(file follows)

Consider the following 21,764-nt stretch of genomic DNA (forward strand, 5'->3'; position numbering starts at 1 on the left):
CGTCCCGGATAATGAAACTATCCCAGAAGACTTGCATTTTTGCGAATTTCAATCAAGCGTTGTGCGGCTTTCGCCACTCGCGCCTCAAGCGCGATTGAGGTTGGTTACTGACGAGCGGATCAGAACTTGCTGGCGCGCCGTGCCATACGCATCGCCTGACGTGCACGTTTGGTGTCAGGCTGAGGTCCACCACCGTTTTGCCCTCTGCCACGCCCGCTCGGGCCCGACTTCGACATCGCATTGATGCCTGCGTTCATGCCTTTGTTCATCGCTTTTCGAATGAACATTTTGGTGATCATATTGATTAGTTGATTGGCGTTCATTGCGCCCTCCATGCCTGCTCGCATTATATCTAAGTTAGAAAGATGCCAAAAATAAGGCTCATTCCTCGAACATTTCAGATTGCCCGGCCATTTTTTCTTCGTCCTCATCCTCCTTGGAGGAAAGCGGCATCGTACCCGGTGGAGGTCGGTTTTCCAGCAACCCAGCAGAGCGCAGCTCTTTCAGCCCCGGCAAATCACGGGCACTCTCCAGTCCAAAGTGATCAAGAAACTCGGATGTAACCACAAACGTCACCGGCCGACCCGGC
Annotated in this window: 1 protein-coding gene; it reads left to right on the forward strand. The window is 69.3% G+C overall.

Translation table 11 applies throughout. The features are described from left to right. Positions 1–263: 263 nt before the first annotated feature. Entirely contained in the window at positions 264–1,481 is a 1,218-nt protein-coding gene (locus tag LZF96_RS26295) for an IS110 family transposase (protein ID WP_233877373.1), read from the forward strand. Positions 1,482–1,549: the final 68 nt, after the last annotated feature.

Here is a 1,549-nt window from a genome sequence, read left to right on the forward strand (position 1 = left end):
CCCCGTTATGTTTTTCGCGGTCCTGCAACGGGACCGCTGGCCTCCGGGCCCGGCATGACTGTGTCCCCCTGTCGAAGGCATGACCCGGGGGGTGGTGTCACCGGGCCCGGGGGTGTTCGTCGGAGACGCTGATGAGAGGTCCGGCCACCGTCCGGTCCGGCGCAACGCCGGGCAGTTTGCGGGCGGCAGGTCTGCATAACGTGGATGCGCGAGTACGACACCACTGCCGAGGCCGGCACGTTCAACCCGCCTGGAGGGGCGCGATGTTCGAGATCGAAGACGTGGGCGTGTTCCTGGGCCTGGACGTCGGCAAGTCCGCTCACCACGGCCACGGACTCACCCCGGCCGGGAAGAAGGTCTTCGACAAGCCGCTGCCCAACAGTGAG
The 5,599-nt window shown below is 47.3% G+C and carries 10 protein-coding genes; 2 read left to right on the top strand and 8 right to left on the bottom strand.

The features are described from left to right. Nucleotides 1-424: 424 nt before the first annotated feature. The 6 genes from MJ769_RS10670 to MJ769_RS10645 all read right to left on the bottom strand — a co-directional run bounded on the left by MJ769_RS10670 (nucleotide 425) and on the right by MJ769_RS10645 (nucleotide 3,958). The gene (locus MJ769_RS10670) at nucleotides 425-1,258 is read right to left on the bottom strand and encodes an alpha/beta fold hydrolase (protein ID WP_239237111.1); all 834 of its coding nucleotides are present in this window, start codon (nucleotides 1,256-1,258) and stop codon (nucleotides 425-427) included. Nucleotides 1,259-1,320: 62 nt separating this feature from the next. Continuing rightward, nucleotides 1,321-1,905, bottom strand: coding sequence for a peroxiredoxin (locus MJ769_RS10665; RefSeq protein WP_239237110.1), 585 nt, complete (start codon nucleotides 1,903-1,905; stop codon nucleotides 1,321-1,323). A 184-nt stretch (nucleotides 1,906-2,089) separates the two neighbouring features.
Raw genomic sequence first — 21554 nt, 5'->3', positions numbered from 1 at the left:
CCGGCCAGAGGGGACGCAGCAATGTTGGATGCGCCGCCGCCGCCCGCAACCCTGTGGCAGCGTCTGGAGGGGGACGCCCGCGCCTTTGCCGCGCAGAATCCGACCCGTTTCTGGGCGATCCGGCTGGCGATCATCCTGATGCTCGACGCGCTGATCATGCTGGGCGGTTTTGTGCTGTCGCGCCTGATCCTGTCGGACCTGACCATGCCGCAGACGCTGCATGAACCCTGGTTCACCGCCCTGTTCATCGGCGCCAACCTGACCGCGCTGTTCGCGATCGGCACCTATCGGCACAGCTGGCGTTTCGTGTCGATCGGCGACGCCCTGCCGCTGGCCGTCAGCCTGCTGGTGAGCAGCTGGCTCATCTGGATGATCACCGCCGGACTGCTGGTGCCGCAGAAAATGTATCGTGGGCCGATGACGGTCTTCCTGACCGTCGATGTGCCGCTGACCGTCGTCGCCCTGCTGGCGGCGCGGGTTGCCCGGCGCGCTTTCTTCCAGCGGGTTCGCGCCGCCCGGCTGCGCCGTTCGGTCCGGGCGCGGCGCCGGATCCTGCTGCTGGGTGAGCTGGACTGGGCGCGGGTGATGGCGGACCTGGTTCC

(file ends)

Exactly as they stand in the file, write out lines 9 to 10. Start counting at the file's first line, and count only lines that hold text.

Raw genomic sequence first — 21554 nt, 5'->3', positions numbered from 1 at the left:
CCGGCCAGAGGGGACGCAGCAATGTTGGATGCGCCGCCGCCGCCCGCAACCCTGTGGCAGCGTCTGGAGGGGGACGCCCGCGCCTTTGCCGCGCAGAATCCGACCCGTTTCTGGGCGATCCGGCTGGCGATCATCCTGATGCTCGACGCGCTGATCATGCTGGGCGGTTTTGTGCTGTCGCGCCTGATCCTGTCGGACCTGACCATGCCGCAGACGCTGCATGAACCCTGGTTCACCGCCCTGTTCATCGGCGCCAACCTGACCGCGCTGTTCGCGATCGGCACCTATCGGCACAGCTGGCGTTTCGTGTCGATCGGCGACGCCCTGCCGCTGGCCGTCAGCCTGCTGGTGAGCAGCTGGCTCATCTGGATGATCACCGCCGGACTGCTGGTGCCGCAGAAAATGTATCGTGGGCCGATGACGGTCTTCCTGACCGTCGATGTGCCGCTGACCGTCGTCGCCCTGCTGGCGGCGCGGGTTGCCCGGCGCGCTTTCTTCCAGCGGGTTCGCGCCGCCCGGCTGCGCCGTTCGGTCCGGGCGCGGCGCCGGATCCTGCTGCTGGGTGAGCTGGACTGGGCGCGGGTGATGGCGGACCTGGTTCC